MONREAL, QUEBEC--(Marketwired - Aug. 18, 2014) - Quebec's government spends more than 11 cents of every dollar of revenue on debt interest payments, finds a new study released today by the Fraser Institute, an independent, non-partisan Canadian public policy think-tank.
The study, The Cost of Government Debt in Canada, spotlights the growth of government debt in Canada since the 2008/09 recession, and the cost of interest payments on government debt.
"Quebec is more deeply in debt than any other province, and interest payments on the debt leave less money in the budget for other priorities important to Quebecers and their families," said Sean Speer, study co-author and associate director of the Fraser Institute's Centre for Fiscal Studies.
Quebec's debt is the highest in Canada, equalling nearly 50 per cent of the provincial economy (up from 40.8 per cent in 2007/08). Quebec also has the highest debt per person in Canada, with every Quebecer owing $22,300 for the province's $182 billion debt.
Consequently, in 2013/14 the Quebec government spent $10.6 billion on interest payments (or 11 cents of every dollar of revenue). By comparison, Quebec collected $6.3 billion in health premiums from Quebecers in 2013/14.
"Every dollar spent on interest is one less dollar available for health care, education, social assistance or tax cuts. If the government continues down the same path of deficits and growing debt, Quebecers may see more tax dollars flushed away on interest payments," Speer said.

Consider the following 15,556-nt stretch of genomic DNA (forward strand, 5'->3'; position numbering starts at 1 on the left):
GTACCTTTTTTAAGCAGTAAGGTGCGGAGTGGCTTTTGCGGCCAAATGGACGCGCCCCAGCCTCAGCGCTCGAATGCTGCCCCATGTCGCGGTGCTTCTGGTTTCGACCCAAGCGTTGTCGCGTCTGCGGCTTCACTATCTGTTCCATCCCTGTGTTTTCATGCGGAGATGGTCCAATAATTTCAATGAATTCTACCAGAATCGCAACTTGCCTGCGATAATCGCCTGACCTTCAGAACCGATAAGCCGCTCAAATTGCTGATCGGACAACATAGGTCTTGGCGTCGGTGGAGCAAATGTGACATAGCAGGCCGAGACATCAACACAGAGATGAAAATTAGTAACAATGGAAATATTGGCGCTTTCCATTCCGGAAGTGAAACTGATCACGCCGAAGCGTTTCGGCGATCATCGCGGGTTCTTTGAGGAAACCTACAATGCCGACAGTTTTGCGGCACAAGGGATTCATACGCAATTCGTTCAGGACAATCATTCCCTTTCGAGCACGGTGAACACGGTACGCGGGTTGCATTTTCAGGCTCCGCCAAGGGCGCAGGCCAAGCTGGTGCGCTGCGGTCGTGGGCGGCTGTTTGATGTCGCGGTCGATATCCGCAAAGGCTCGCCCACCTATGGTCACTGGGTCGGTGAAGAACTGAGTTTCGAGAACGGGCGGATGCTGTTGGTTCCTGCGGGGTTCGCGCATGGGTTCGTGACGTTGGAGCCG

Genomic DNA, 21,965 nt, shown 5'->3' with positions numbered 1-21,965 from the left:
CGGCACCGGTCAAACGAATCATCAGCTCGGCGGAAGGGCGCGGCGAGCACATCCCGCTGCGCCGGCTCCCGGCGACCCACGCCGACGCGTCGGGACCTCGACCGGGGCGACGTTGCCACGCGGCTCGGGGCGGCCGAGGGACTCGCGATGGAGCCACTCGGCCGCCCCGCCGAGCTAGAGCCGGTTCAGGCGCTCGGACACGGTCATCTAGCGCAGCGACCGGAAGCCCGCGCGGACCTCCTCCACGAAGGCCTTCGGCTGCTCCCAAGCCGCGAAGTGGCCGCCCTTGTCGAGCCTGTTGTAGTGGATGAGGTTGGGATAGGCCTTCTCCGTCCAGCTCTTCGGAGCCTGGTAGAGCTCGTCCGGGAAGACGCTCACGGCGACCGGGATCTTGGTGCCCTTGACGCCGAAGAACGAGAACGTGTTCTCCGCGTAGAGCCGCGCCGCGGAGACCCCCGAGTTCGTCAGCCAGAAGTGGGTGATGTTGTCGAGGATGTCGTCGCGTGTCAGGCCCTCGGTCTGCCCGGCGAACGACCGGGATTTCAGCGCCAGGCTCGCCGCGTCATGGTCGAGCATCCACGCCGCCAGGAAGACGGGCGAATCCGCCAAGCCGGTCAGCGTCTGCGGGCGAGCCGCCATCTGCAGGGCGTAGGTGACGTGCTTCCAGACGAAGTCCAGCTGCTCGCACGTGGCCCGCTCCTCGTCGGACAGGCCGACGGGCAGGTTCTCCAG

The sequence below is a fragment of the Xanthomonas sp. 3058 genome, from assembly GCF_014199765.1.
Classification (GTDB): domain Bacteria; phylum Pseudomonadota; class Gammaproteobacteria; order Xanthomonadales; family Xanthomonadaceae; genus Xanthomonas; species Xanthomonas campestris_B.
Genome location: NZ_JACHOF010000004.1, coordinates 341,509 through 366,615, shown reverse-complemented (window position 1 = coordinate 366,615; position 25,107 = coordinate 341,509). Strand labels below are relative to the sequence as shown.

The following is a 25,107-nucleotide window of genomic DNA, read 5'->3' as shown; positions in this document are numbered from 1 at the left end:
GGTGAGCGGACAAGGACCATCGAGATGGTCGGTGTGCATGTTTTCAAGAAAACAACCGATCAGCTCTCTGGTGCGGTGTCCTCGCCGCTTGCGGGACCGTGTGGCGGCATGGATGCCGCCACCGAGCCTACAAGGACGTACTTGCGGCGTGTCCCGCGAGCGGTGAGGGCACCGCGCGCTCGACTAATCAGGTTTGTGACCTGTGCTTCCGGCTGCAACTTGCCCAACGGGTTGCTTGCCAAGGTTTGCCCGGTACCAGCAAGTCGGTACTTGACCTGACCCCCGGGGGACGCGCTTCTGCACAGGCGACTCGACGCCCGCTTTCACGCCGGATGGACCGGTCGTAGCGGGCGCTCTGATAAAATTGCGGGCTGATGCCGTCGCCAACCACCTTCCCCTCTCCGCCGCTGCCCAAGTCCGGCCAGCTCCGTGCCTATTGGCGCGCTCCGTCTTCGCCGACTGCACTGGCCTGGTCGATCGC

Finally, while debt levels are important, higher interest rates pose a real threat to Quebec's government finances.
"Governments across Canada have been borrowing at historically low interest rates, so if interest rates rise, the cost of carrying debt will increase, and Quebec, with its mountain of debt, is especially vulnerable to interest rate hikes," Speer said.
The Fraser Institute is an independent Canadian public policy research and educational organization with offices in Vancouver, Calgary, Toronto, and Montreal and ties to a global network of 87 think-tanks. Its mission is to measure, study, and communicate the impact of competitive markets and government intervention on the welfare of individuals. To protect the Institute's independence, it does not accept grants from governments or contracts for research. Visit www.fraserinstitute.org.